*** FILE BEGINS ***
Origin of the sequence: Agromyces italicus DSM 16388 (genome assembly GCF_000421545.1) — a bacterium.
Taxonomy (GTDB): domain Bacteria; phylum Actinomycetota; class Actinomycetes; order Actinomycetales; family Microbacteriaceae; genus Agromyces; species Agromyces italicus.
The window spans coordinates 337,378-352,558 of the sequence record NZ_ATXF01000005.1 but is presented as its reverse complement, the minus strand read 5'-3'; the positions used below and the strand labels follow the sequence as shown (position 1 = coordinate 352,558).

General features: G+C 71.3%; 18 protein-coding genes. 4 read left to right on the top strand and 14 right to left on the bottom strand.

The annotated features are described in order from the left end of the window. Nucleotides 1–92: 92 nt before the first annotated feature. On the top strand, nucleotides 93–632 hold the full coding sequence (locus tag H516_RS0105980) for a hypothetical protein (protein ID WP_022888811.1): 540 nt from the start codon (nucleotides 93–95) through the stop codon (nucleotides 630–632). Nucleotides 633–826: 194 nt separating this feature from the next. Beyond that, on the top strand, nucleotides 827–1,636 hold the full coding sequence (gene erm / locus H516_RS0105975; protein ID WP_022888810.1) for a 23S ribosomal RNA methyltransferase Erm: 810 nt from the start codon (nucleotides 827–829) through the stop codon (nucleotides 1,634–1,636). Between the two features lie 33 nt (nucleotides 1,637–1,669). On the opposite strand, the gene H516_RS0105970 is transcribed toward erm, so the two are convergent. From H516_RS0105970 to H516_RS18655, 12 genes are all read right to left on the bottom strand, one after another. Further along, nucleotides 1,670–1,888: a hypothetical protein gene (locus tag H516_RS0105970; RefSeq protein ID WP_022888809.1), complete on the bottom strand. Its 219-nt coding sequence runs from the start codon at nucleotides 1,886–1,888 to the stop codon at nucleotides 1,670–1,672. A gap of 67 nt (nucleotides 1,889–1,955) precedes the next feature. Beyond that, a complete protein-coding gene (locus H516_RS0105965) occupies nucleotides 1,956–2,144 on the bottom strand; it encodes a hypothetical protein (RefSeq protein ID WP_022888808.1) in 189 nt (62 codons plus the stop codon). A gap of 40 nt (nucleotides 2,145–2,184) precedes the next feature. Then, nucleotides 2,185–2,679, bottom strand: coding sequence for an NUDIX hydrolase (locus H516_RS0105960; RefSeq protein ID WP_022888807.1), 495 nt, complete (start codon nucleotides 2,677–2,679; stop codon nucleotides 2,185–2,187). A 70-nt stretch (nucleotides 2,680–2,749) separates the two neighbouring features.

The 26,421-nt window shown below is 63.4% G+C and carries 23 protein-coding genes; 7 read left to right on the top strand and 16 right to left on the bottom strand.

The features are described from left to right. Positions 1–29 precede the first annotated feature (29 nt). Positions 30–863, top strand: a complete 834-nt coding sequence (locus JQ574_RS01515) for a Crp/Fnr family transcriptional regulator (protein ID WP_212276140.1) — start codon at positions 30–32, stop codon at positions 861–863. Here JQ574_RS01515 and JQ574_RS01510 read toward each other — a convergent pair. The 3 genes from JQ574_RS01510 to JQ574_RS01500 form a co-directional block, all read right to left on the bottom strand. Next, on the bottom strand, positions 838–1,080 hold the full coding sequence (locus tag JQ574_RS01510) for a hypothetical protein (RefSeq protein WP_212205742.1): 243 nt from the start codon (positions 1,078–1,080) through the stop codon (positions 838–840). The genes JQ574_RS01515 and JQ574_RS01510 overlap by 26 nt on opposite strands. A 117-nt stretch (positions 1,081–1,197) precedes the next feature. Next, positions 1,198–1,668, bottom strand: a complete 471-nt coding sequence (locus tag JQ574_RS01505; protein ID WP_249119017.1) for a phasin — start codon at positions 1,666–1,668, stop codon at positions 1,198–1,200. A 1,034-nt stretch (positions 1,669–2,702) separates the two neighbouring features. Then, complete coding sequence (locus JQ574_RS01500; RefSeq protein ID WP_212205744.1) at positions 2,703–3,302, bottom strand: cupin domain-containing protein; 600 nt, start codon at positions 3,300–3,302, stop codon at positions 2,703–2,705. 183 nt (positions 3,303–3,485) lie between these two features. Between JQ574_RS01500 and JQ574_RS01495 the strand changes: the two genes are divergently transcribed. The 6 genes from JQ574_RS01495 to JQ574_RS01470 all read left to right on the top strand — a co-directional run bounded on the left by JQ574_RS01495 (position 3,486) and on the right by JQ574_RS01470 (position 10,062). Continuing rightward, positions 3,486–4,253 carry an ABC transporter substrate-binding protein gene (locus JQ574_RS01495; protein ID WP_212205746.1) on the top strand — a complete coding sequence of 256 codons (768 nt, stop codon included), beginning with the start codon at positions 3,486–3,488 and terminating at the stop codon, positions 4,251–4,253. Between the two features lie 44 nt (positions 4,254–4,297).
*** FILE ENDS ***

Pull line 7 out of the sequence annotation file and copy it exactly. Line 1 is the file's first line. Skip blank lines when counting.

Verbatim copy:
The features are described from left to right. Positions 1–29 precede the first annotated feature (29 nt). Positions 30–863, top strand: a complete 834-nt coding sequence (locus JQ574_RS01515) for a Crp/Fnr family transcriptional regulator (protein ID WP_212276140.1) — start codon at positions 30–32, stop codon at positions 861–863. Here JQ574_RS01515 and JQ574_RS01510 read toward each other — a convergent pair. The 3 genes from JQ574_RS01510 to JQ574_RS01500 form a co-directional block, all read right to left on the bottom strand. Next, on the bottom strand, positions 838–1,080 hold the full coding sequence (locus tag JQ574_RS01510) for a hypothetical protein (RefSeq protein WP_212205742.1): 243 nt from the start codon (positions 1,078–1,080) through the stop codon (positions 838–840). The genes JQ574_RS01515 and JQ574_RS01510 overlap by 26 nt on opposite strands. A 117-nt stretch (positions 1,081–1,197) precedes the next feature. Next, positions 1,198–1,668, bottom strand: a complete 471-nt coding sequence (locus tag JQ574_RS01505; protein ID WP_249119017.1) for a phasin — start codon at positions 1,666–1,668, stop codon at positions 1,198–1,200. A 1,034-nt stretch (positions 1,669–2,702) separates the two neighbouring features. Then, complete coding sequence (locus JQ574_RS01500; RefSeq protein ID WP_212205744.1) at positions 2,703–3,302, bottom strand: cupin domain-containing protein; 600 nt, start codon at positions 3,300–3,302, stop codon at positions 2,703–2,705. 183 nt (positions 3,303–3,485) lie between these two features. Between JQ574_RS01500 and JQ574_RS01495 the strand changes: the two genes are divergently transcribed. The 6 genes from JQ574_RS01495 to JQ574_RS01470 all read left to right on the top strand — a co-directional run bounded on the left by JQ574_RS01495 (position 3,486) and on the right by JQ574_RS01470 (position 10,062). Continuing rightward, positions 3,486–4,253 carry an ABC transporter substrate-binding protein gene (locus JQ574_RS01495; protein ID WP_212205746.1) on the top strand — a complete coding sequence of 256 codons (768 nt, stop codon included), beginning with the start codon at positions 3,486–3,488 and terminating at the stop codon, positions 4,251–4,253. Between the two features lie 44 nt (positions 4,254–4,297).